In reality-based English: "corporations demand governments artificially protect them from productive free-market competition, ensuring their research bets are covered by the taxpaying public and steering any profits to executives and investors who believe in profit for themselves without having to work for it.
I was also skeptical of Brad's claims so I checked on Bt cotton, and it was very easy to find papers concluding there were increased yields, both in India(Science, feb7 2003, 900-902) and China(The Plant Journal (2002) 31(4), 423-430), and most of the few lay articles I checked mostly agreed this was true, but that this alone doesn't mean there are no problems.
A brief review gave me the impression that Monsanto does have a corn with increased drought resistance, but the improvement is so little that it may not be worth the extra cost of the seeds.
Brads other claims were kinda fuzzy. Except perhaps about variety. I probably would call Bt cotton a new variety - actually there are several. That it's success decreases genetic variation of what's being grown out there is probably true though, and could be a problem.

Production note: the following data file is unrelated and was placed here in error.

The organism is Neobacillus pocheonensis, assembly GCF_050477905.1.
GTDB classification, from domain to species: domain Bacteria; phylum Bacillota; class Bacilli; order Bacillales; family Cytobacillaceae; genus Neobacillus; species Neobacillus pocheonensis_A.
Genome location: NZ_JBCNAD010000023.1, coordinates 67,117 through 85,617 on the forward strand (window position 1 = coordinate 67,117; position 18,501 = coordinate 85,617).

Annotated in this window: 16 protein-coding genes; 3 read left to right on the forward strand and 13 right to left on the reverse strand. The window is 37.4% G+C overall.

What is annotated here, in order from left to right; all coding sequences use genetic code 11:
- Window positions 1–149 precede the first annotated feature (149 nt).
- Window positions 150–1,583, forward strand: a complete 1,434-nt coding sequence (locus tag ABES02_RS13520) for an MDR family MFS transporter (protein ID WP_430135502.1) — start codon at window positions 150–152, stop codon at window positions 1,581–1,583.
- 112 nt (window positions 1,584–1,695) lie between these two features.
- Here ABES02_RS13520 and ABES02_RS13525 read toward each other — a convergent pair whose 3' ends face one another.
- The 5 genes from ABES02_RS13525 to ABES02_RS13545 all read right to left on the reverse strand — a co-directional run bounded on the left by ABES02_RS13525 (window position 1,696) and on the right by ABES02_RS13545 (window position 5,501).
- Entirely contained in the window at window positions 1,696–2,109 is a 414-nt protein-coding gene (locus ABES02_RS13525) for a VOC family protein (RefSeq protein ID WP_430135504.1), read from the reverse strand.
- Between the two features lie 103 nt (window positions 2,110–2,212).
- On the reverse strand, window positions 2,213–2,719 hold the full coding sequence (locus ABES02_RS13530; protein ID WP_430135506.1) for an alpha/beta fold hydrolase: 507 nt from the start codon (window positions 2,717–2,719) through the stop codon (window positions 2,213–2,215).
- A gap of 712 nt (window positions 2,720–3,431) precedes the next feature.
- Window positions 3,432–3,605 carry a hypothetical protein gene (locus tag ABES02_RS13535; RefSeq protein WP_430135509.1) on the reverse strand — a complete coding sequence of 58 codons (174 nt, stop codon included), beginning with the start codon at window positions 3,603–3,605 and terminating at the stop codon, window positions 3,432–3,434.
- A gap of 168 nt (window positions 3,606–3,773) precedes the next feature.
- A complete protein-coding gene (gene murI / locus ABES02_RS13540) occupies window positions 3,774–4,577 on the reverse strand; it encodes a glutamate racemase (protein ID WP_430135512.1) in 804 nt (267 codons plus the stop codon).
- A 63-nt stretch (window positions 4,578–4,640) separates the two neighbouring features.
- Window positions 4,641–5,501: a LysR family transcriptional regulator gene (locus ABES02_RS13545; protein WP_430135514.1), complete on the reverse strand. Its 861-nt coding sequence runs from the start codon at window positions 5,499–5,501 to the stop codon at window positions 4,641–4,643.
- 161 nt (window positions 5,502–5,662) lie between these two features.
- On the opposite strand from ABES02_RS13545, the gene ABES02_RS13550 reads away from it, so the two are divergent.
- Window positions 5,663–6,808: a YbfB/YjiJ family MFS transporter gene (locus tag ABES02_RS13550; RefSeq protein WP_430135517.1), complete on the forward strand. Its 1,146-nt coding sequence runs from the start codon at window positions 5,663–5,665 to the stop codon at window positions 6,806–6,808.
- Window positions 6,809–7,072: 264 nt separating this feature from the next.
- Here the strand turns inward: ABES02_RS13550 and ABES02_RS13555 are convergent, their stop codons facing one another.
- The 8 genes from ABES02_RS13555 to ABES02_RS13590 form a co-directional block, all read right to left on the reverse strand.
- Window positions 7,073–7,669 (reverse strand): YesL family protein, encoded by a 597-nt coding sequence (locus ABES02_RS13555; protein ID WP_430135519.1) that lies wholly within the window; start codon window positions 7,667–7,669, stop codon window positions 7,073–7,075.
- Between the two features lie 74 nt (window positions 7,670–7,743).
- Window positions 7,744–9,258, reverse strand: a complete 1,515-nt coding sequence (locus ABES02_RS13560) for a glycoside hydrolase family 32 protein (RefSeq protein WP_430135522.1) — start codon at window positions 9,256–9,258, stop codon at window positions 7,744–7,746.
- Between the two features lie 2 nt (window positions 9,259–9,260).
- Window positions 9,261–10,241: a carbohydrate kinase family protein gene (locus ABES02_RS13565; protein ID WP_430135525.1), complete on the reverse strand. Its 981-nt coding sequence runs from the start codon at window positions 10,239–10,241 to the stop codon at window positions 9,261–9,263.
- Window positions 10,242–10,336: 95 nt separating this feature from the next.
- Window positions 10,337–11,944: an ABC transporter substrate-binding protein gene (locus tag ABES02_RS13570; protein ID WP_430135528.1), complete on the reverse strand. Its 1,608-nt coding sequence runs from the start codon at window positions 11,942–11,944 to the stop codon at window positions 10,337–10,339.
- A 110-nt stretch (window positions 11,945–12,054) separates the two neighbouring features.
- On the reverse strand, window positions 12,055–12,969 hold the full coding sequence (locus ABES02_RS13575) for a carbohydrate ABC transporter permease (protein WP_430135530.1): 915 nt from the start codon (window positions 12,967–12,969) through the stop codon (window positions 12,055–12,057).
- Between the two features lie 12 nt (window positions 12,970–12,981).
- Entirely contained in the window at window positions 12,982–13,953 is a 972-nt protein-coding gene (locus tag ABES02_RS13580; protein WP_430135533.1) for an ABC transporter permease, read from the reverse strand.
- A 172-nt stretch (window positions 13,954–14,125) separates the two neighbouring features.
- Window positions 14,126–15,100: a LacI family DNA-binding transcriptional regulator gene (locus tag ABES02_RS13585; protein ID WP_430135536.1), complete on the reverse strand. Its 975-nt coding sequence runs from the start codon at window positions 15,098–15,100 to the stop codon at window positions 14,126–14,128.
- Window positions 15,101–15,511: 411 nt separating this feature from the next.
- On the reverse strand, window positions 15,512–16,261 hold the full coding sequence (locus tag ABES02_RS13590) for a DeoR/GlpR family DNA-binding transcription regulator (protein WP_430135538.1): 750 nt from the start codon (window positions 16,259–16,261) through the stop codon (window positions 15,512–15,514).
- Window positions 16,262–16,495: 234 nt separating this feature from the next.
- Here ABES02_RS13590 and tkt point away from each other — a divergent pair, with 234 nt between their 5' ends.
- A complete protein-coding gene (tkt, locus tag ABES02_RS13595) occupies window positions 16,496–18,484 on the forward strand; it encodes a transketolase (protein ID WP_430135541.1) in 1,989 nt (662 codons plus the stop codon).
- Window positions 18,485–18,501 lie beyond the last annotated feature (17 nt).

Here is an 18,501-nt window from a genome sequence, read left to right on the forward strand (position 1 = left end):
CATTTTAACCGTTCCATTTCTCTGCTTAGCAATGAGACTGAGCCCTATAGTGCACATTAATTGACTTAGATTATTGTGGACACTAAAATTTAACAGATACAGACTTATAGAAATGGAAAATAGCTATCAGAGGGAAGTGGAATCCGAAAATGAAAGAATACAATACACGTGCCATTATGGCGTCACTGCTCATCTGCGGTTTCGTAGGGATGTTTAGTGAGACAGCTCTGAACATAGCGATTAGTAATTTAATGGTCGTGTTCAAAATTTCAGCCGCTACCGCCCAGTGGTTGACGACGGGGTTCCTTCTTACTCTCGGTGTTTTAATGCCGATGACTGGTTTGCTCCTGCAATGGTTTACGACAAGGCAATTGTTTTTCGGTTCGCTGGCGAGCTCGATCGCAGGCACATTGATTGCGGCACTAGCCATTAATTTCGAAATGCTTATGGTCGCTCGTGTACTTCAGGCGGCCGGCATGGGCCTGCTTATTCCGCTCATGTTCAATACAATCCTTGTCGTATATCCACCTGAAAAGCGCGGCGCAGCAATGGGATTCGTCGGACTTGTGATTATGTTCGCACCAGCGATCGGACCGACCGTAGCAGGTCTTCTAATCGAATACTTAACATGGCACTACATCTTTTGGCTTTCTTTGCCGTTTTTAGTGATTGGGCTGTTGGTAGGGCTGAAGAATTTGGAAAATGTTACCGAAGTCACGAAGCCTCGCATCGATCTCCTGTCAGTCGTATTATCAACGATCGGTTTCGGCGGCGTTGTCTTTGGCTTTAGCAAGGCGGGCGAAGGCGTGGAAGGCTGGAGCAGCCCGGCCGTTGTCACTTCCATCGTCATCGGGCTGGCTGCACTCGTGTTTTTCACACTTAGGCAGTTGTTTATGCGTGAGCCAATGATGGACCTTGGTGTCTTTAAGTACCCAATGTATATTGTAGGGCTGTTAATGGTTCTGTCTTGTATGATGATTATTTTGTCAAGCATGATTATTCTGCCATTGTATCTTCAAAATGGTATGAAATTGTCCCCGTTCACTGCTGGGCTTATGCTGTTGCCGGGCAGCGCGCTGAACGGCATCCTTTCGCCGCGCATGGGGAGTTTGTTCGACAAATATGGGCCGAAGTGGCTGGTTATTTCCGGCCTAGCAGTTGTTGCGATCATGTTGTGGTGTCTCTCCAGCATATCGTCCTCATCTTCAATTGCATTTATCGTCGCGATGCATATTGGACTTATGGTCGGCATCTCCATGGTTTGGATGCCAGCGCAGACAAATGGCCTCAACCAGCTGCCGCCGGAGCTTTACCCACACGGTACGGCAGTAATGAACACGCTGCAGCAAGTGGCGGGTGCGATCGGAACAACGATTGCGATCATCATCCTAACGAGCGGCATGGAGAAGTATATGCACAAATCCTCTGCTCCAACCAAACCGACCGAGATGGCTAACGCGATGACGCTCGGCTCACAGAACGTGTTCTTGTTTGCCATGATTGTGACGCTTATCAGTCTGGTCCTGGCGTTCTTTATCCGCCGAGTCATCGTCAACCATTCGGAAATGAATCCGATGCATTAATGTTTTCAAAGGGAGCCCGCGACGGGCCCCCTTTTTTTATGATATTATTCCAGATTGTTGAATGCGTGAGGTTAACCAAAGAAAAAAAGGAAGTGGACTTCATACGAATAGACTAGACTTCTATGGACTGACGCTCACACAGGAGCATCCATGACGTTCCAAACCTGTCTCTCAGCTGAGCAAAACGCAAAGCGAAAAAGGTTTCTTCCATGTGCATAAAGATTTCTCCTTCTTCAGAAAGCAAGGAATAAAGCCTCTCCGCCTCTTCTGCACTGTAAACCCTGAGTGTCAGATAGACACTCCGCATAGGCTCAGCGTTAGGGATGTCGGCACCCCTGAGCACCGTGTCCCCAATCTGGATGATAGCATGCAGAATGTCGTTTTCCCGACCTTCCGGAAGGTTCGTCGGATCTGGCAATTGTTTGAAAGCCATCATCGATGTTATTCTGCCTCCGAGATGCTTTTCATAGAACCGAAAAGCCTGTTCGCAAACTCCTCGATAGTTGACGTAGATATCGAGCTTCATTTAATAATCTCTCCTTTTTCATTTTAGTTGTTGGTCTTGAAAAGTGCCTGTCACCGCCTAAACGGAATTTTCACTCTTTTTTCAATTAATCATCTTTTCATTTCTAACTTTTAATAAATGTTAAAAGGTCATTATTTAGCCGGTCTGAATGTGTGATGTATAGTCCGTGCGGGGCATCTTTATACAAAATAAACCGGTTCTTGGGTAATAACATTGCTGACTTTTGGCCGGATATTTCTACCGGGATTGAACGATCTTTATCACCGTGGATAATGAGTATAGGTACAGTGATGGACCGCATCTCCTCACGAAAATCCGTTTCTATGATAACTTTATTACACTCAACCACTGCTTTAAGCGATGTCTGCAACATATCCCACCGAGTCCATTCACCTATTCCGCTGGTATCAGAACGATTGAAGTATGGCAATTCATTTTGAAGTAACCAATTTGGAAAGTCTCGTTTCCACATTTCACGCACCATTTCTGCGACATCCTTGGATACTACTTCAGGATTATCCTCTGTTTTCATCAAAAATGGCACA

I'm not saying GM plants are always great, but the arguments against them that might make sense are often not so simple as "there is no evidence" stuff like we see here.
>your translation is not very good...
Whether it's "good" probably depends on personal perspective of the reader. One's satire is another's sacred truth...and vice-versa.
>but more importantly what is your point?
The point of the translation was to illustrate some of the astonishing bias contained in the source piece.
>Are you saying we should not allow patents?
Of course not, but you seem to clearly sense my contempt for the perversion of legitimate intellectual property laws, including much of current U.S. patent law..
Buck, your translation is not very good, but more importantly what is your point? Are you saying we should not allow patents? Cause that's what it sounds like.